Last time Virginia Imlah and her husband were living in Sicily, on his previous tour there, Virginia was pregnant with their first child. “I’d heard about the Budget for Babies Workshop, so my husband and I came in to meet with a caseworker and plan a budget for our baby,” she recalled. “But I had no idea that so many people working with the Society were volunteers. I thought they were all paid staff.” It wasn’t until her husband’s most recent tour as a commanding officer did Virginia learn about the unique way the Society provides services and programs.

One of the NMCRS officers briefed the command leadership course Virginia attended with her spouse when he was en route to his command tour, and that’s when she fully understood how the Society works. “I remember thinking, ‘I wish I would’ve known about this years ago because I would’ve been volunteering!’” Virginia started volunteering at NMCRS Whidbey Island, one day a week doing casework and one day a week in the thrift shop. During the nine months she volunteered there, NMCRS Area Trainer Kelly Barton visited the office and mentioned the open director position in Sigonella.

“I really enjoyed my time in Whidbey and learning to do casework,” she said. “In the thrift store there was a big need for volunteers and I found it enjoyable to organize things and try to make it better for the customers. All of our volunteers were great, and there was a wonderful sense of community. I was sad to leave, but I knew I could find that community wherever we were stationed next.”

“We got the orders to Italy and had to report on a compressed timeline, and it was hectic moving overseas, so I didn’t think I had time to apply for the job,” Virginia said. “When we got here one of the first things I did was come to the office to volunteer, and I learned the position was still open, so I applied.”

Through 13 moves and many months traveling and living out of suitcases, Virginia never had time to build a traditional career. “It’s been a challenge. I have a teaching degree and I’ve wanted to work, but with all those moves we’d never lived in a place longer than two years. I have volunteered in various schools and I took courses to help people prepare taxes. I homeschooled my boys for a year while we were traveling with my husband when he was in the training pipeline.”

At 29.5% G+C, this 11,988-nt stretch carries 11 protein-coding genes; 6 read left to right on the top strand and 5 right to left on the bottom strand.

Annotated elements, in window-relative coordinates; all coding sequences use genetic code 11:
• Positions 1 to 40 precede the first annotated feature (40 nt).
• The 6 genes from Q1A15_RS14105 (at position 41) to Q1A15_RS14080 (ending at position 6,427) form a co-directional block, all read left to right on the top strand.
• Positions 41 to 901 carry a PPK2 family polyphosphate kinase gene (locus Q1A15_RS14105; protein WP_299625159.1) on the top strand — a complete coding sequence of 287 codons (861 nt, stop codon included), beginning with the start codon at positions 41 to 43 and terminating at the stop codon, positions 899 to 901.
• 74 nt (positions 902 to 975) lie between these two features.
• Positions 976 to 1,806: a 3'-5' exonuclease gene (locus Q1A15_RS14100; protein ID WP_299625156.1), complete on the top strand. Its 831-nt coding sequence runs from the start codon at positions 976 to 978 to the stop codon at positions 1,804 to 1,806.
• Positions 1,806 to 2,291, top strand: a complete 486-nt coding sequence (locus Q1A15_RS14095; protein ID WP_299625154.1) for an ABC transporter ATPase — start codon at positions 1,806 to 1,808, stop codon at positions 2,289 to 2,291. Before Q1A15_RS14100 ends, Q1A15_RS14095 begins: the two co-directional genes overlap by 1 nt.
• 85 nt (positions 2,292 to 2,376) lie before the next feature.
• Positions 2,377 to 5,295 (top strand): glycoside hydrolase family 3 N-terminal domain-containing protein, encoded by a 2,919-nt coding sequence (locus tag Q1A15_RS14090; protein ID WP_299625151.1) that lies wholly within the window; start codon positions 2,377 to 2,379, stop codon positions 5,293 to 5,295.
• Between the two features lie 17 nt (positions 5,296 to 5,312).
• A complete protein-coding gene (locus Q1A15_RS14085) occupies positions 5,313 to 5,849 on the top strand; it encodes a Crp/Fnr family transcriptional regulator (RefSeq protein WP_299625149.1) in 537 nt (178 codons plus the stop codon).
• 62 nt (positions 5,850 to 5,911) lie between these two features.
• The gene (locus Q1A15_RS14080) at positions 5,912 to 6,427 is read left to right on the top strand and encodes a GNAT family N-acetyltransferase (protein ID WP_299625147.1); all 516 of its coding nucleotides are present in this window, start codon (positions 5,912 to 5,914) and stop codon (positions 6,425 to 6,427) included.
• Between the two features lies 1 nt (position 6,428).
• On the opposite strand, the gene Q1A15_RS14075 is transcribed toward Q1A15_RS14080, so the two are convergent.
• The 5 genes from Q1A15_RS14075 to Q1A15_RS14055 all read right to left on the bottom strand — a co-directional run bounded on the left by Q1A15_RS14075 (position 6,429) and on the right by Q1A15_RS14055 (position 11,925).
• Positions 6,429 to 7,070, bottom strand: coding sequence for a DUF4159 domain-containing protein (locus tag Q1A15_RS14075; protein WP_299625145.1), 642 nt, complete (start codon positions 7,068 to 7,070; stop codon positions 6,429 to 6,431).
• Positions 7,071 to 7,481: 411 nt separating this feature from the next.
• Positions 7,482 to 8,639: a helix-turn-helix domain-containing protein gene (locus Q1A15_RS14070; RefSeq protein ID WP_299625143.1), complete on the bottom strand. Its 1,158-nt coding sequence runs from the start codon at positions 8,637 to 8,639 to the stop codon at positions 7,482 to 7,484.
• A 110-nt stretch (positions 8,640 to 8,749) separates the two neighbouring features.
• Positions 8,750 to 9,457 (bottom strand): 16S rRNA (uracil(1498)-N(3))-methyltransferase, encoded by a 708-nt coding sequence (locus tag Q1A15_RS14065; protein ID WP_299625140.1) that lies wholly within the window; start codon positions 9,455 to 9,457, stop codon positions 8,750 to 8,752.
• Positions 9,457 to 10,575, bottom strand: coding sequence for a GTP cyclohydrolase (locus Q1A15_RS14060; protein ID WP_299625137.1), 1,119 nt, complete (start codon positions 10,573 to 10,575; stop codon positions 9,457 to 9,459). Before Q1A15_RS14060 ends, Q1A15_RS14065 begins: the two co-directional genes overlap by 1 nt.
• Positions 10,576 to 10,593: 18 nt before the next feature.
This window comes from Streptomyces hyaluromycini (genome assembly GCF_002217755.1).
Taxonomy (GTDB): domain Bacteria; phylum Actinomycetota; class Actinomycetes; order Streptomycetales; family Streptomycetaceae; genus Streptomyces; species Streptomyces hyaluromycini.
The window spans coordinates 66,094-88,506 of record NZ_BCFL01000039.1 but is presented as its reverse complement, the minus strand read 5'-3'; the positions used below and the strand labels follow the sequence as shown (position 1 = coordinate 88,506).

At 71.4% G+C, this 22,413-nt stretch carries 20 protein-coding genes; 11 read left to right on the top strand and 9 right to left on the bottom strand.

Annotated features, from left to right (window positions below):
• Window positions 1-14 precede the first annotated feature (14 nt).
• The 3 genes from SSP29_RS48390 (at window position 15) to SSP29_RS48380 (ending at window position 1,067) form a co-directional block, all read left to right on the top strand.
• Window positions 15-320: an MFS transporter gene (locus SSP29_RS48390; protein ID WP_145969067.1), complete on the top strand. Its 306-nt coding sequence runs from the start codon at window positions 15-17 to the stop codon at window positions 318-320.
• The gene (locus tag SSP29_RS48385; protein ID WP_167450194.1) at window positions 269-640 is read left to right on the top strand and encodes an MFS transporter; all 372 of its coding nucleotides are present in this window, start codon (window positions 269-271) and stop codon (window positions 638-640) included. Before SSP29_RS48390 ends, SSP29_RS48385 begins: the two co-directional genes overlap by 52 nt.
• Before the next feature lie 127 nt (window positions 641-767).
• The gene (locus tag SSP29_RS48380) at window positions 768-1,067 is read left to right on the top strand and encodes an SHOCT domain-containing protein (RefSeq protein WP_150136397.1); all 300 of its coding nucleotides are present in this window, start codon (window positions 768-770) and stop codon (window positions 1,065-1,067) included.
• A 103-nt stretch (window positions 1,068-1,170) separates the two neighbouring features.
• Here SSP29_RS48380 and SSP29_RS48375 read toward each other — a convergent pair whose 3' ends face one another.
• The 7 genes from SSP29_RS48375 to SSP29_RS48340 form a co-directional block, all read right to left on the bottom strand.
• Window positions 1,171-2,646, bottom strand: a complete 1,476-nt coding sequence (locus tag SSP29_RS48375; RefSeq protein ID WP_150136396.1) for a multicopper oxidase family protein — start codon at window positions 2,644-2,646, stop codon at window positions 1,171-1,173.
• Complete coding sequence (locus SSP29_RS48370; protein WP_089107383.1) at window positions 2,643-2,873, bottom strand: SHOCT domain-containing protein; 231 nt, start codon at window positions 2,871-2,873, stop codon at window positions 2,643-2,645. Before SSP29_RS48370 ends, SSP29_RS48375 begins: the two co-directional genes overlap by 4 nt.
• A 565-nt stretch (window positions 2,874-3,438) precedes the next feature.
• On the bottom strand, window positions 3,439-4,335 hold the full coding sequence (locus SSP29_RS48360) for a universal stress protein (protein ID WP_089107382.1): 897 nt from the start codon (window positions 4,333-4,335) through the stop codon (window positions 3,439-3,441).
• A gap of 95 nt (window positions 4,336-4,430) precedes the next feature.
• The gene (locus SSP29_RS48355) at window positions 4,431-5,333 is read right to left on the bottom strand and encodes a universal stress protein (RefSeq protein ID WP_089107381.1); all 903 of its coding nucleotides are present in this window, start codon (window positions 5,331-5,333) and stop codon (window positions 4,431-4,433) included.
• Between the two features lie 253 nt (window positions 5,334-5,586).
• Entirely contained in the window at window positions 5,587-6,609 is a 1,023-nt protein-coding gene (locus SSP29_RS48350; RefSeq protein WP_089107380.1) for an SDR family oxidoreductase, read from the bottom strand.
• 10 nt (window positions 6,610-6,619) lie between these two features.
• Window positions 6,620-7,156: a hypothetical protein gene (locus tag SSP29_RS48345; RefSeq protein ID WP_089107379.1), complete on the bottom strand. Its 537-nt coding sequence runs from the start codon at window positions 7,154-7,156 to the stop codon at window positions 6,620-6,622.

“Now my kids are older, and I can take on more responsibility and carve out something for myself. As director, I can develop my career and put my skills to use. I’m very glad for this opportunity.”

“This office is definitely a lot smaller than Whidbey Island,” Virginia said. “We currently have about 38 volunteers. The most common financial need is for household set-up assistance. It’s very expensive to live over here. There are lots of added costs, and if a service member has to find a place to live, they don’t always have enough money to cover first month’s rent and security deposits. We also do a lot of emergency travel cases. I want to make sure all the service members and families know about all our programs and services.”

Virginia’s father served in the Marines but was medically discharged before she was born. “I grew up in an Air Force town, surrounded by Air Force families” she explained. “My dad tried to get both my sister and me to join the military. That didn’t work out, but he did get my husband! My husband had always wanted to be a military pilot, but then he was accepted to graduate school. We went to look at the campus and saw planes flying in and out and thought maybe he actually could be a pilot. The Navy sent a recruiter out the next day and the rest is history! He spent years flying P3s, then transitioned to P8s, and now he’s in a non-flying job.”

The last time the family was stationed in Sicily, Virginia taught herself some Italian from library books. “I learned quite a bit—I can order food and get around. It’s been 10 years and it’s gotten rusty, but it’s coming back now. I can read and understand a lot, but speaking is harder.” She and her husband are trying to show their eight-year-old and 11-year-old sons as much of Italy as they can. “We are trying to make the most of our time here because we know it will go by quickly. We take trips to different places a couple times a month. There’s so much to see around every corner—so much history.”

 

By Betsy Rosenblatt Rosso

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